Landscapes - People - Global change

Tag: workshops

ResNet is getting busy

Jen Holzer of ResNet Theme 1 leads Landscape 1 through some facilitated discussions in the first ResNet workshop.

Jen Holzer of ResNet Theme 1 leads Landscape 1 through some facilitated discussions in the first ResNet workshop.

Yesterday we had the first workshop for ResNet Landscape 1 team, facilitated by ResNet Theme 1 (see above), in combination with our quarterly team call. We achieved an interesting set of break-out discussions on issues of ecosystem services in landscape 1 and as an integrative opportunity in research.

The quarterly call also featured a one-hour student symposium chaired by SMU MA student Brandon Champagne, where we heard from a dozen ResNet-affiliated students from Dalhousie, SMU, and Acadia about their research, including some early results from the field season now almost behind us. Two of those presenting students were Evan McNamara and Terrell Roulston, both SMU students in Jeremy Lundholm’s EPIC lab. Evan is pictured below doing some recent knowledge mobilization about their pollination ecosystem services work with participating farm owners and workers at Abundant Acres, where they did some of their fieldwork this past summer. Great work, everyone!

Evan McNamara showing pollinators to the team at Abundant Acres after the field season he and Terrell Roulston spent partly on that farm, Oct 3,2020 (Photo: Terrell Roulston).

Evan McNamara showing pollinators to the team at Abundant Acres after the field season he and Terrell Roulston spent partly on that farm, Oct 3,2020 (Photo: Terrell Roulston).

Yan Chen in Singapore

Yan Chen at NSF-funded workshop in Singapore, January 28-29, 2019.

Yan Chen presenting her IDPhD work at NSF-funded workshop in Singapore, January 28-29, 2019.

Yan Chen is wrapping up a few days in Singapore for the NSF-funded Research Coordination Network (RCN) in Science, Engineering and Education for Sustainability (SEES) on Putting Sustainability into Convergence: Connecting Data, People, and Systems. This international workshop has been diverse in attendees and disciplines. Yan reflected, “The most discussed question is how people from different disciplines can collaborate. There are many scholars like me, as social scientists who are using sophisticated data analysis models; while others are engineers working on social issues. We both, at a certain degree, struggle in ‘cultural shocks’ between different disciplines.” It’s been a great opportunity for her to workshop with similarly cross-cutting folks. She described her session as discussing, “data sources, sizes, validity, sharing, proxies, and so on. …. [agreeing] that data or method cannot develop only on the technologies, but has to answer certain questions. For social scientists, finding a good mechanism of data sharing or archiving may be very useful. Also, how to cope with the rapidly developing technologies will be another challenge for us.” Thanks to SSHRC for supporting Yan’s trip, via Mike Smit’s Insight Grant, on which I’m a CI, Assessing the social impacts of hydroelectricity-driven landscape changing using text, images and archives: a Big Data approach.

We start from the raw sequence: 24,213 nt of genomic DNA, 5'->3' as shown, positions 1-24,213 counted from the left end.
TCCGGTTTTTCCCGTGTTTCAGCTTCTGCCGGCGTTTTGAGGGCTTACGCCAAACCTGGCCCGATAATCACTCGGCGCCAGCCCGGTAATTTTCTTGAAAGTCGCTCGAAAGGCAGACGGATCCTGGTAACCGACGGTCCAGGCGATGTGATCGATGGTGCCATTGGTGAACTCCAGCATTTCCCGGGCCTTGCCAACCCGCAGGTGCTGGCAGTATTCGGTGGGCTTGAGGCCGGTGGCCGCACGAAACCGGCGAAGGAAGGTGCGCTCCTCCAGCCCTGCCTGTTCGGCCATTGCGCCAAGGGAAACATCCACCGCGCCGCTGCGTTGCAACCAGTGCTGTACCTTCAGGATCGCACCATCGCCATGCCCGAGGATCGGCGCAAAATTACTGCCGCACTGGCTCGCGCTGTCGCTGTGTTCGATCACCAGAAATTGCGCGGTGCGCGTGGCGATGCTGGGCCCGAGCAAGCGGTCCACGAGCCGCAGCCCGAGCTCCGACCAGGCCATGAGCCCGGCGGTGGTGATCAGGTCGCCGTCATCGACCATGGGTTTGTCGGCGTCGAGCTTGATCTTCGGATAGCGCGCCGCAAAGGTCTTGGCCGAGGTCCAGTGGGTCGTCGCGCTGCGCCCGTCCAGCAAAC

Fun week of workshops

I seem to be giving bad news to Joyce and Simon from WWF on the HCV maps behind, as Beckley observes . Maybe I was, a little. (photo: Sarah Saunders, WWF Canada).

I seem to be giving bad news to Joyce and Simon from WWF on the HCV maps behind, as Beckley looks on. Maybe I was, a little. (photo: Sarah Saunders, WWF Canada).

Last week, with winter marks submitted, launched the workshop and conference season. Monday I spent all day in the marvelous new Halifax Central Library with a range of government, academic and NGO experts interested in agricultural risk management in the face of climate change. We workshopped AgriRisk research grant proposal ideas, well provisioned by Pavia. Then I hopped into the car with recent MREM alumna Sarah Saunders, now a tidal energy specialist at WWF Canada based in Halifax, to drive to New Brunswick for a meeting on the Saint John River. Organizer Simon Mitchell, WWF Canada’s Saint John River Advisor, always picks great meeting places, this time the Brundage Point River Centre in Grand Bay-Westfield, north of Saint John. That Tuesday meeting was to troubleshoot the first maps out of the Habitat Friendly Renewable Energy Mapping Project. WWF Canada uses the HCV system to identify constraints to development – high conservation value – which has 6 elements including social value and community needs. Those people-oriented maps were almost empty, prompting lots of suggestions from me and my Energy Transitions colleagues Tom Beckley and Louise Comeau, also in attendance. A thoroughly fun day for nerds like us, but I particularly enjoyed taking the long way home, across the Westfield ferry and up the Kingston Peninsula – entirely worth the extra half hour.

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